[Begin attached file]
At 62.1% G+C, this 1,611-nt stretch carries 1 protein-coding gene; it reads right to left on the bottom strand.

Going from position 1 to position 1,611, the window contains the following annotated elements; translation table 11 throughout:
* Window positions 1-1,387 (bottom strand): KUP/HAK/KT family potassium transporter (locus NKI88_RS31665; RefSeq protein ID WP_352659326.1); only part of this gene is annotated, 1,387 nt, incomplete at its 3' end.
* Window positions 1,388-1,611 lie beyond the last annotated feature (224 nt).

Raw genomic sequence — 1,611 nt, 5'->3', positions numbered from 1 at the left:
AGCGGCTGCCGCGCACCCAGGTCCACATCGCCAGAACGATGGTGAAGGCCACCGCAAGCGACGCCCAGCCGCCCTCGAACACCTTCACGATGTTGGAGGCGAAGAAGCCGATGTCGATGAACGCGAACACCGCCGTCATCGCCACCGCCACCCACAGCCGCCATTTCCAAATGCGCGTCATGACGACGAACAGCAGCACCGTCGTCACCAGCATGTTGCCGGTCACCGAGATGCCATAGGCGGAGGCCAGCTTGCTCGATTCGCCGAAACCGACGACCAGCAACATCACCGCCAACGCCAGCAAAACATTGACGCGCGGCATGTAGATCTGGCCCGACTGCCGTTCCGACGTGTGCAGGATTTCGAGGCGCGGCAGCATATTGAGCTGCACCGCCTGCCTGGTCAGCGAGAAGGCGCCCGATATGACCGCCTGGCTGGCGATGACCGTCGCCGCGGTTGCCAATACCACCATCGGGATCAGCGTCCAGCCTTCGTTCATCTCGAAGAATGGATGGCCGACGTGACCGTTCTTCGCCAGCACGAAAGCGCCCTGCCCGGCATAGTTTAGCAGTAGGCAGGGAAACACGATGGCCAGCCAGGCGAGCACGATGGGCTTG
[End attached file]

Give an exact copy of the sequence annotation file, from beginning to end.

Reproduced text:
At 62.1% G+C, this 1,611-nt stretch carries 1 protein-coding gene; it reads right to left on the bottom strand.

Going from position 1 to position 1,611, the window contains the following annotated elements; translation table 11 throughout:
* Window positions 1-1,387 (bottom strand): KUP/HAK/KT family potassium transporter (locus NKI88_RS31665; RefSeq protein ID WP_352659326.1); only part of this gene is annotated, 1,387 nt, incomplete at its 3' end.
* Window positions 1,388-1,611 lie beyond the last annotated feature (224 nt).

Raw genomic sequence — 1,611 nt, 5'->3', positions numbered from 1 at the left:
AGCGGCTGCCGCGCACCCAGGTCCACATCGCCAGAACGATGGTGAAGGCCACCGCAAGCGACGCCCAGCCGCCCTCGAACACCTTCACGATGTTGGAGGCGAAGAAGCCGATGTCGATGAACGCGAACACCGCCGTCATCGCCACCGCCACCCACAGCCGCCATTTCCAAATGCGCGTCATGACGACGAACAGCAGCACCGTCGTCACCAGCATGTTGCCGGTCACCGAGATGCCATAGGCGGAGGCCAGCTTGCTCGATTCGCCGAAACCGACGACCAGCAACATCACCGCCAACGCCAGCAAAACATTGACGCGCGGCATGTAGATCTGGCCCGACTGCCGTTCCGACGTGTGCAGGATTTCGAGGCGCGGCAGCATATTGAGCTGCACCGCCTGCCTGGTCAGCGAGAAGGCGCCCGATATGACCGCCTGGCTGGCGATGACCGTCGCCGCGGTTGCCAATACCACCATCGGGATCAGCGTCCAGCCTTCGTTCATCTCGAAGAATGGATGGCCGACGTGACCGTTCTTCGCCAGCACGAAAGCGCCCTGCCCGGCATAGTTTAGCAGTAGGCAGGGAAACACGATGGCCAGCCAGGCGAGCACGATGGGCTTG